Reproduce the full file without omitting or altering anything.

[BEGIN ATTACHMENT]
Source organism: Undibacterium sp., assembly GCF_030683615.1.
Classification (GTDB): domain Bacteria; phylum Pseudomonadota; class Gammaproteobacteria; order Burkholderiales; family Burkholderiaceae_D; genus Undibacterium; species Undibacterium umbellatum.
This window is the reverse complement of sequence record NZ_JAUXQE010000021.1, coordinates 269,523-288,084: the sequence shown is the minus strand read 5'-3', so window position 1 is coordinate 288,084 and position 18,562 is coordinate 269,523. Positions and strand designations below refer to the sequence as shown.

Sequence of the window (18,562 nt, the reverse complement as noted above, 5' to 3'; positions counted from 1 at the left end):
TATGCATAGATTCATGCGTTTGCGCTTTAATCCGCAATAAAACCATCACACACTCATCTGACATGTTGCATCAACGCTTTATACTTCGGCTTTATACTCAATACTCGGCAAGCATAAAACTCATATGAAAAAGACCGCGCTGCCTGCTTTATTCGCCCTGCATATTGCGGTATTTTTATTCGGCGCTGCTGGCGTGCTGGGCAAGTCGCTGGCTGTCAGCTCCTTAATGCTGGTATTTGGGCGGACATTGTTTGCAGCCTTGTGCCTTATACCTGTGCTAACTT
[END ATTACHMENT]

Source organism: Undibacterium sp., assembly GCF_030683615.1.
Classification (GTDB): domain Bacteria; phylum Pseudomonadota; class Gammaproteobacteria; order Burkholderiales; family Burkholderiaceae_D; genus Undibacterium; species Undibacterium umbellatum.
This window is the reverse complement of sequence record NZ_JAUXQE010000021.1, coordinates 269,523-288,084: the sequence shown is the minus strand read 5'-3', so window position 1 is coordinate 288,084 and position 18,562 is coordinate 269,523. Positions and strand designations below refer to the sequence as shown.

Sequence of the window (18,562 nt, the reverse complement as noted above, 5' to 3'; positions counted from 1 at the left end):
TATGCATAGATTCATGCGTTTGCGCTTTAATCCGCAATAAAACCATCACACACTCATCTGACATGTTGCATCAACGCTTTATACTTCGGCTTTATACTCAATACTCGGCAAGCATAAAACTCATATGAAAAAGACCGCGCTGCCTGCTTTATTCGCCCTGCATATTGCGGTATTTTTATTCGGCGCTGCTGGCGTGCTGGGCAAGTCGCTGGCTGTCAGCTCCTTAATGCTGGTATTTGGGCGGACATTGTTTGCAGCCTTGTGCCTTATACCTGTGCTAACTT